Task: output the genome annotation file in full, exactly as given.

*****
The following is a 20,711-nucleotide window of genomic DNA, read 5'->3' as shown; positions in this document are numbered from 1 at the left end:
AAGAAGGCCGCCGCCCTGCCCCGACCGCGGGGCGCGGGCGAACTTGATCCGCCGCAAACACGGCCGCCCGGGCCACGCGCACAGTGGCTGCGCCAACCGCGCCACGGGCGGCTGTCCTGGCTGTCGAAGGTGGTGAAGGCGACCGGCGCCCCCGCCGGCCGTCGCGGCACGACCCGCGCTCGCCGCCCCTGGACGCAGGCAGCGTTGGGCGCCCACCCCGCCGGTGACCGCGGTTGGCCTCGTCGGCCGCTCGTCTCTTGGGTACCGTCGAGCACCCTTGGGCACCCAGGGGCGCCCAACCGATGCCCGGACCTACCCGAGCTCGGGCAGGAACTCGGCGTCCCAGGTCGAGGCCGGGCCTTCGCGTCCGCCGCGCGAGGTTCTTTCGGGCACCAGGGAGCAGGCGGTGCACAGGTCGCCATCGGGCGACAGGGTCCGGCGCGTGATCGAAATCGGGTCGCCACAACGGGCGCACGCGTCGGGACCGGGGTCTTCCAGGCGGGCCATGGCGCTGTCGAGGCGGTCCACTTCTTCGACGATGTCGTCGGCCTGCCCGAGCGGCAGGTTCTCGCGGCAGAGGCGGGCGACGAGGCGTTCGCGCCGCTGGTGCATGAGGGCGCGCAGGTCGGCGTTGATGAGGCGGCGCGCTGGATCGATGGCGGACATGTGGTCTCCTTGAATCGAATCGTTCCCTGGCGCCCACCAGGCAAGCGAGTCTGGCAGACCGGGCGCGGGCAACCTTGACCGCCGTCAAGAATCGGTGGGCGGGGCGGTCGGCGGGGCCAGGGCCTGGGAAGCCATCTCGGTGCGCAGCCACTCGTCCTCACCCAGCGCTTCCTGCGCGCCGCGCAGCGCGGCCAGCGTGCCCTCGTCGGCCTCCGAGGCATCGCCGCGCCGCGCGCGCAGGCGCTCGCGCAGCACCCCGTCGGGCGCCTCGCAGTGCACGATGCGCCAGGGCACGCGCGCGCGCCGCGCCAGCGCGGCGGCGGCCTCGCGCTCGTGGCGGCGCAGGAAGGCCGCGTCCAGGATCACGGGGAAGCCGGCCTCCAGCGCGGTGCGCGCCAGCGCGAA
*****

The following is a 20,711-nucleotide window of genomic DNA, read 5'->3' as shown; positions in this document are numbered from 1 at the left end:
AAGAAGGCCGCCGCCCTGCCCCGACCGCGGGGCGCGGGCGAACTTGATCCGCCGCAAACACGGCCGCCCGGGCCACGCGCACAGTGGCTGCGCCAACCGCGCCACGGGCGGCTGTCCTGGCTGTCGAAGGTGGTGAAGGCGACCGGCGCCCCCGCCGGCCGTCGCGGCACGACCCGCGCTCGCCGCCCCTGGACGCAGGCAGCGTTGGGCGCCCACCCCGCCGGTGACCGCGGTTGGCCTCGTCGGCCGCTCGTCTCTTGGGTACCGTCGAGCACCCTTGGGCACCCAGGGGCGCCCAACCGATGCCCGGACCTACCCGAGCTCGGGCAGGAACTCGGCGTCCCAGGTCGAGGCCGGGCCTTCGCGTCCGCCGCGCGAGGTTCTTTCGGGCACCAGGGAGCAGGCGGTGCACAGGTCGCCATCGGGCGACAGGGTCCGGCGCGTGATCGAAATCGGGTCGCCACAACGGGCGCACGCGTCGGGACCGGGGTCTTCCAGGCGGGCCATGGCGCTGTCGAGGCGGTCCACTTCTTCGACGATGTCGTCGGCCTGCCCGAGCGGCAGGTTCTCGCGGCAGAGGCGGGCGACGAGGCGTTCGCGCCGCTGGTGCATGAGGGCGCGCAGGTCGGCGTTGATGAGGCGGCGCGCTGGATCGATGGCGGACATGTGGTCTCCTTGAATCGAATCGTTCCCTGGCGCCCACCAGGCAAGCGAGTCTGGCAGACCGGGCGCGGGCAACCTTGACCGCCGTCAAGAATCGGTGGGCGGGGCGGTCGGCGGGGCCAGGGCCTGGGAAGCCATCTCGGTGCGCAGCCACTCGTCCTCACCCAGCGCTTCCTGCGCGCCGCGCAGCGCGGCCAGCGTGCCCTCGTCGGCCTCCGAGGCATCGCCGCGCCGCGCGCGCAGGCGCTCGCGCAGCACCCCGTCGGGCGCCTCGCAGTGCACGATGCGCCAGGGCACGCGCGCGCGCCGCGCCAGCGCGGCGGCGGCCTCGCGCTCGTGGCGGCGCAGGAAGGCCGCGTCCAGGATCACGGGGAAGCCGGCCTCCAGCGCGGTGCGCGCCAGCGCGAA